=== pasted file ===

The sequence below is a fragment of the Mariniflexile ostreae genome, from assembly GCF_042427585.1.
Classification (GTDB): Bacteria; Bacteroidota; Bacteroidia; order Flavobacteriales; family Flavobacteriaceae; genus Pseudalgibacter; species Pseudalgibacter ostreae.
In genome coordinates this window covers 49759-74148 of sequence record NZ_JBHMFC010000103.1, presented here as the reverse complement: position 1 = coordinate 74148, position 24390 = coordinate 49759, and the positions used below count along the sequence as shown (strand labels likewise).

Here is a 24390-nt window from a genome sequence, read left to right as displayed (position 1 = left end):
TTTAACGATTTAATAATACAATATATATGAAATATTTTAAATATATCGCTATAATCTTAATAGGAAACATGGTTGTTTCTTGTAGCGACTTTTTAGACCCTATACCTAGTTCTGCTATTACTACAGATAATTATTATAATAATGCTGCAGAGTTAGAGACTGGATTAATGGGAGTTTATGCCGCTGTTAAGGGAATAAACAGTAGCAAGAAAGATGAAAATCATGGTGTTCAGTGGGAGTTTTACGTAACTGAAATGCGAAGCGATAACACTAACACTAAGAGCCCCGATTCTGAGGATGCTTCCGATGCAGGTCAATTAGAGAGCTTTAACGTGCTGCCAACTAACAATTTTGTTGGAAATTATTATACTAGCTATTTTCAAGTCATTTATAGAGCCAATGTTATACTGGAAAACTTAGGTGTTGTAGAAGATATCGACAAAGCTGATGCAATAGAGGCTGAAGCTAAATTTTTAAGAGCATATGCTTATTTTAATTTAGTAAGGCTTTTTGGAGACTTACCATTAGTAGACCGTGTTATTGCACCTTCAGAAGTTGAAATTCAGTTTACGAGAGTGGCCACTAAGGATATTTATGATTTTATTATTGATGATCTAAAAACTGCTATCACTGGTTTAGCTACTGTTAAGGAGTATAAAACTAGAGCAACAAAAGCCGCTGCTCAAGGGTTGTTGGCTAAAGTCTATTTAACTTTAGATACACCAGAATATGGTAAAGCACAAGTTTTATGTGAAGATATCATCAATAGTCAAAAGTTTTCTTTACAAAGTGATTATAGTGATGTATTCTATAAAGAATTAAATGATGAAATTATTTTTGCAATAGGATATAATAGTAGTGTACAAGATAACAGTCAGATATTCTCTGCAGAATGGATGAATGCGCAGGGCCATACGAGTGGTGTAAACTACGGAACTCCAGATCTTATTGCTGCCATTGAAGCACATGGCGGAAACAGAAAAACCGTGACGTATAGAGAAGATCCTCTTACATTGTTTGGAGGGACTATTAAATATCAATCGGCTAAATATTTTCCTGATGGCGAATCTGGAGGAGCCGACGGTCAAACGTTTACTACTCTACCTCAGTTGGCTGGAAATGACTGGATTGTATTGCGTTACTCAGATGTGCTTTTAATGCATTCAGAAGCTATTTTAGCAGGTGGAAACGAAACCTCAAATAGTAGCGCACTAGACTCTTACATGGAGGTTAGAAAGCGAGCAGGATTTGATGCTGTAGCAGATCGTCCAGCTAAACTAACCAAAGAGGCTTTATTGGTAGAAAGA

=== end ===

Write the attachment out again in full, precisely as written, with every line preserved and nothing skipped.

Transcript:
The sequence below is a fragment of the Mariniflexile ostreae genome, from assembly GCF_042427585.1.
Classification (GTDB): Bacteria; Bacteroidota; Bacteroidia; order Flavobacteriales; family Flavobacteriaceae; genus Pseudalgibacter; species Pseudalgibacter ostreae.
In genome coordinates this window covers 49759-74148 of sequence record NZ_JBHMFC010000103.1, presented here as the reverse complement: position 1 = coordinate 74148, position 24390 = coordinate 49759, and the positions used below count along the sequence as shown (strand labels likewise).

Here is a 24390-nt window from a genome sequence, read left to right as displayed (position 1 = left end):
TTTAACGATTTAATAATACAATATATATGAAATATTTTAAATATATCGCTATAATCTTAATAGGAAACATGGTTGTTTCTTGTAGCGACTTTTTAGACCCTATACCTAGTTCTGCTATTACTACAGATAATTATTATAATAATGCTGCAGAGTTAGAGACTGGATTAATGGGAGTTTATGCCGCTGTTAAGGGAATAAACAGTAGCAAGAAAGATGAAAATCATGGTGTTCAGTGGGAGTTTTACGTAACTGAAATGCGAAGCGATAACACTAACACTAAGAGCCCCGATTCTGAGGATGCTTCCGATGCAGGTCAATTAGAGAGCTTTAACGTGCTGCCAACTAACAATTTTGTTGGAAATTATTATACTAGCTATTTTCAAGTCATTTATAGAGCCAATGTTATACTGGAAAACTTAGGTGTTGTAGAAGATATCGACAAAGCTGATGCAATAGAGGCTGAAGCTAAATTTTTAAGAGCATATGCTTATTTTAATTTAGTAAGGCTTTTTGGAGACTTACCATTAGTAGACCGTGTTATTGCACCTTCAGAAGTTGAAATTCAGTTTACGAGAGTGGCCACTAAGGATATTTATGATTTTATTATTGATGATCTAAAAACTGCTATCACTGGTTTAGCTACTGTTAAGGAGTATAAAACTAGAGCAACAAAAGCCGCTGCTCAAGGGTTGTTGGCTAAAGTCTATTTAACTTTAGATACACCAGAATATGGTAAAGCACAAGTTTTATGTGAAGATATCATCAATAGTCAAAAGTTTTCTTTACAAAGTGATTATAGTGATGTATTCTATAAAGAATTAAATGATGAAATTATTTTTGCAATAGGATATAATAGTAGTGTACAAGATAACAGTCAGATATTCTCTGCAGAATGGATGAATGCGCAGGGCCATACGAGTGGTGTAAACTACGGAACTCCAGATCTTATTGCTGCCATTGAAGCACATGGCGGAAACAGAAAAACCGTGACGTATAGAGAAGATCCTCTTACATTGTTTGGAGGGACTATTAAATATCAATCGGCTAAATATTTTCCTGATGGCGAATCTGGAGGAGCCGACGGTCAAACGTTTACTACTCTACCTCAGTTGGCTGGAAATGACTGGATTGTATTGCGTTACTCAGATGTGCTTTTAATGCATTCAGAAGCTATTTTAGCAGGTGGAAACGAAACCTCAAATAGTAGCGCACTAGACTCTTACATGGAGGTTAGAAAGCGAGCAGGATTTGATGCTGTAGCAGATCGTCCAGCTAAACTAACCAAAGAGGCTTTATTGGTAGAAAGA